Yuliya Lanina | Misread Signs

  • Opening Reception: Friday, April 26, 7-10pm
  • Performance Dates: May 17 & May 18 at 7pm and May 19 at 3pm
  • Exhibition Dates: April 26 – June 2, 2019
mask
red rose

Misread Signs is an exhibition of new work and performance by Yuliya Lanina. Exploring the effects of trauma on the human psyche, the exhibition begins with her signature paintings of collaged, malformed characters that later come to life in a three-channel, immersive animation. The show will culminate with 3 days of a multimedia performance by Lanina, done in collaboration with composer José Martínez and choreographer Andrea Ariel, featuring animatronic sculptures, projected animation, music, and movement.

Donned as one of her feathered creatures with antlers, Lanina performs within the projected animations, illuminated solely by her anthropomorphic sculptures – skeletal birds with human baby heads and phosphorescent eyes. The animation fills a quarter of the gallery, creating a seamless immersive story.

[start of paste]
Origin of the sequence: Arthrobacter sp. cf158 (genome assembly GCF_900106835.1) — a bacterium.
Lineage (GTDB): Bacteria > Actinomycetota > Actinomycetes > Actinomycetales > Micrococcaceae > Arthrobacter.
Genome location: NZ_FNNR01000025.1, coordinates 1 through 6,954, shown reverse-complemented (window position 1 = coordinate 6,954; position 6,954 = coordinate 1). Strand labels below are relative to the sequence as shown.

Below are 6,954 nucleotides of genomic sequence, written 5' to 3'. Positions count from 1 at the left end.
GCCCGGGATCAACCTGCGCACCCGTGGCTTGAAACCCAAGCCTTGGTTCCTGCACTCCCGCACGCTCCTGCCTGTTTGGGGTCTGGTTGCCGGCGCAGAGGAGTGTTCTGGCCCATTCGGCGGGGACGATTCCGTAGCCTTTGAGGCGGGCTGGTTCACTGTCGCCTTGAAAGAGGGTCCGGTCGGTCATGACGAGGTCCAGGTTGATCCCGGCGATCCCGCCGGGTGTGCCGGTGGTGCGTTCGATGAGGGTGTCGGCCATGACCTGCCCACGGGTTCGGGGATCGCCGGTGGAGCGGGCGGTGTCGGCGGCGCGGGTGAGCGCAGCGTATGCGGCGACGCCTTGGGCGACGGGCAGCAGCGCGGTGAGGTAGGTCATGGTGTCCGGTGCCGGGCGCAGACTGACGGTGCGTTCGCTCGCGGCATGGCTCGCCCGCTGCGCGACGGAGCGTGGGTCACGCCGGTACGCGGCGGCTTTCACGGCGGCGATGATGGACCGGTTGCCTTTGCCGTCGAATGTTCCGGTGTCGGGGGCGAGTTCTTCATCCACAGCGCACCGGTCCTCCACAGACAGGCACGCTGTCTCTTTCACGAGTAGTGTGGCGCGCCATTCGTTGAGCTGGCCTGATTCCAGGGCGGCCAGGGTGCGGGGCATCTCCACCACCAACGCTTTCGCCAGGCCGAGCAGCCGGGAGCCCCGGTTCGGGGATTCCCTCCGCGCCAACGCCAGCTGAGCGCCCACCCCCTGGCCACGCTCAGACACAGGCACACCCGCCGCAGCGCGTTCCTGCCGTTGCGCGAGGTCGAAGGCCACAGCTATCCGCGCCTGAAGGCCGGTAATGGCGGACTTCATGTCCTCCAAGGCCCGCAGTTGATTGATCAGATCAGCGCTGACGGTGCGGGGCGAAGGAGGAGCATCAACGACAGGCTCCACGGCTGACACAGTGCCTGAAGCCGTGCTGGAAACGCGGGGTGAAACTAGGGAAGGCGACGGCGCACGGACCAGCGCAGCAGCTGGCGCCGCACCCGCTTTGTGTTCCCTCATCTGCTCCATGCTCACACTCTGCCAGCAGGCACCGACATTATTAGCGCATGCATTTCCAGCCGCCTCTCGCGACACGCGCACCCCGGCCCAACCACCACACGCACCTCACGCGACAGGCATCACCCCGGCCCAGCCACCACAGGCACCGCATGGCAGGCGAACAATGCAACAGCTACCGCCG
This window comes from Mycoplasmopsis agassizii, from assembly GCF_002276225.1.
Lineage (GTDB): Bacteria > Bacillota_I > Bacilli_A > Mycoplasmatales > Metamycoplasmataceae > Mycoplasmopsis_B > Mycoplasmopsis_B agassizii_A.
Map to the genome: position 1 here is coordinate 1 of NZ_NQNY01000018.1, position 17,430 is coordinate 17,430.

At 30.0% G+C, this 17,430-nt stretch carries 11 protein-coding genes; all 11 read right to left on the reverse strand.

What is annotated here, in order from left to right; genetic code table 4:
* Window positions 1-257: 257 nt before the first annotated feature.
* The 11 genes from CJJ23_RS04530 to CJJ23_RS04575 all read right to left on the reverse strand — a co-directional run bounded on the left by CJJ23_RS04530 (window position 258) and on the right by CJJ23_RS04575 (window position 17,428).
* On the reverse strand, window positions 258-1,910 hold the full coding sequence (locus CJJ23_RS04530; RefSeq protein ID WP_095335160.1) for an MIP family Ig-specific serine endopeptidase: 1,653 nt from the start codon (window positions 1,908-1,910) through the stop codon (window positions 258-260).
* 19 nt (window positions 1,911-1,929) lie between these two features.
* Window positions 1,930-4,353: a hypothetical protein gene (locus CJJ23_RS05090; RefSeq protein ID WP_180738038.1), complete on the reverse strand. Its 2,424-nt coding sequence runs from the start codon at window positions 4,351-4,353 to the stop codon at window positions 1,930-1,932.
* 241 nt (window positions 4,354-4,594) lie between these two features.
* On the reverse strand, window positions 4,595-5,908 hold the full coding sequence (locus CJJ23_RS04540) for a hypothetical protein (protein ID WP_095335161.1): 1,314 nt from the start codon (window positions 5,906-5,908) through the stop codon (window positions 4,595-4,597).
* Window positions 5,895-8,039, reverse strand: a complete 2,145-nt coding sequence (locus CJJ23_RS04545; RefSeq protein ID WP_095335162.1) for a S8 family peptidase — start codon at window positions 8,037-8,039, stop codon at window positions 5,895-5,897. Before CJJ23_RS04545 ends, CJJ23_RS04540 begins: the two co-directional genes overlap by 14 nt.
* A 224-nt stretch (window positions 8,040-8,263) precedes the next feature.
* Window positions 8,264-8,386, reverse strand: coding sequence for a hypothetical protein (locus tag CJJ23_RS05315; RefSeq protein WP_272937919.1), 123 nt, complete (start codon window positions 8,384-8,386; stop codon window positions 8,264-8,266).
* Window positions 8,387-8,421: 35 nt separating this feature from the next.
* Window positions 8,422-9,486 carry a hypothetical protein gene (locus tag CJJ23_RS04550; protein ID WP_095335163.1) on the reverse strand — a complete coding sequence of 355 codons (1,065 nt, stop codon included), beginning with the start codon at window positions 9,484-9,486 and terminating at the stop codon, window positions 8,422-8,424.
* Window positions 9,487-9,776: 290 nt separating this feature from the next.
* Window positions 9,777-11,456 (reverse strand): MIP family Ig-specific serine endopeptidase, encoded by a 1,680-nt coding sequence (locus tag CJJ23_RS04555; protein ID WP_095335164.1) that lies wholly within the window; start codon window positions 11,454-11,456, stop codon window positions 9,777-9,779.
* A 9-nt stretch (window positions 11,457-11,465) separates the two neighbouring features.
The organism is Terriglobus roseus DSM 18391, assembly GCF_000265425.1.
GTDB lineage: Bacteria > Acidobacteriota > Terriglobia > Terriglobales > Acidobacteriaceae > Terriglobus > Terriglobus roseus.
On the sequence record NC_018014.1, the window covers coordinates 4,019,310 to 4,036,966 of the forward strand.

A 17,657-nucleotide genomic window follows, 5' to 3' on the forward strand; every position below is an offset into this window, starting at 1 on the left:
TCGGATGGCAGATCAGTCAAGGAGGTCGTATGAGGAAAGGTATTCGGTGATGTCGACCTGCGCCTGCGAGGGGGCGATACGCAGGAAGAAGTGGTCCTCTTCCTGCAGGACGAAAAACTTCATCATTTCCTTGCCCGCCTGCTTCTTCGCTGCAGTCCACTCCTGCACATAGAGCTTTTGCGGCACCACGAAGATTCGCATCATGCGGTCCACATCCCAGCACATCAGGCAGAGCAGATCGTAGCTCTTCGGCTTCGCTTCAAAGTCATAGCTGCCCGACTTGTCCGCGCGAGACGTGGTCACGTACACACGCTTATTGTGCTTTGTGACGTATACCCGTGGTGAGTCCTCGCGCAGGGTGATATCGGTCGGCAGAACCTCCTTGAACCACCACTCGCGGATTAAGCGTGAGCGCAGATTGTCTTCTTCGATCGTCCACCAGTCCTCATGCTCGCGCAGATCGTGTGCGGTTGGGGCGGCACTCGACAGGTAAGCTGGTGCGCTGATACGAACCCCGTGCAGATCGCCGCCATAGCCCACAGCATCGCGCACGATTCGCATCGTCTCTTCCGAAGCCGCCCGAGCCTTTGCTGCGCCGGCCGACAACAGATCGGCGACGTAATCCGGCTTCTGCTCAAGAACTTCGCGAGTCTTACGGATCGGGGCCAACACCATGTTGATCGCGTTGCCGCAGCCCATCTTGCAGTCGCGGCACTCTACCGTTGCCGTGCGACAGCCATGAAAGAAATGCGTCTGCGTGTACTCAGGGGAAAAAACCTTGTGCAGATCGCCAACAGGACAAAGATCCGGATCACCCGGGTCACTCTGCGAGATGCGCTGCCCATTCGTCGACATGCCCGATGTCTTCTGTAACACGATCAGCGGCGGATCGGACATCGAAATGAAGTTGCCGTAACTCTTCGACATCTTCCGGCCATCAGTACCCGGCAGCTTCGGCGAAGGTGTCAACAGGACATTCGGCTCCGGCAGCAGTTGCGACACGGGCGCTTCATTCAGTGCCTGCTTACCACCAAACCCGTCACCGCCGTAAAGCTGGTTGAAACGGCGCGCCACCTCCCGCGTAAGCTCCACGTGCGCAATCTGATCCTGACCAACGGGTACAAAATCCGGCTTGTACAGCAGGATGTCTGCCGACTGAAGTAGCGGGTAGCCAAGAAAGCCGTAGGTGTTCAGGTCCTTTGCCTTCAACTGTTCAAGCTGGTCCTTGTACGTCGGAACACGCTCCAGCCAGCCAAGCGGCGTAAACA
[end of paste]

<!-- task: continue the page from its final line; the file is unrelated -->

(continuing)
In the course of the performance, we see Lanina desperately trying to tell us something and being unable to. Based on her personal life story, this piece examines the inability for someone who experienced trauma to express and at times even connect with how they feel.

In the projected animation, Lanina’s collaborator, composer José Martinez uses recordings of Lanina’s voice as his audio material, rendering her deeply personal text and songs beyond recognition while transforming her voice to the extreme in order to convey the urgency of expression.

Lanina’s images are inspired by the Surrealist and Dada approach, with the subconscious taking the lead, and leaving analytical thinking behind, and by embracing the nonsensical and surprising. By exploring the life of fantastic and bizarre creatures, the artist is able to reach places unavailable to her rational self, inviting the audience to do the same. In this piece, most of the characters on the screen are masked. At first, they are aloof, unmoved by Lanina’s pleas; Later, they urge her to, “let go of the past,” a sentiment re-addressed by Lanina to the audience.

The piece transcends the particulars of artist’s life experience into a universal story of perseverance and asks us to reflect on our connection to ourselves, to our past and to each other.

This project is supported in part by the Cultural Arts Division of the City of Austin Economic Development Department.

Technical support by Theodore Johnson and Michael McKellar.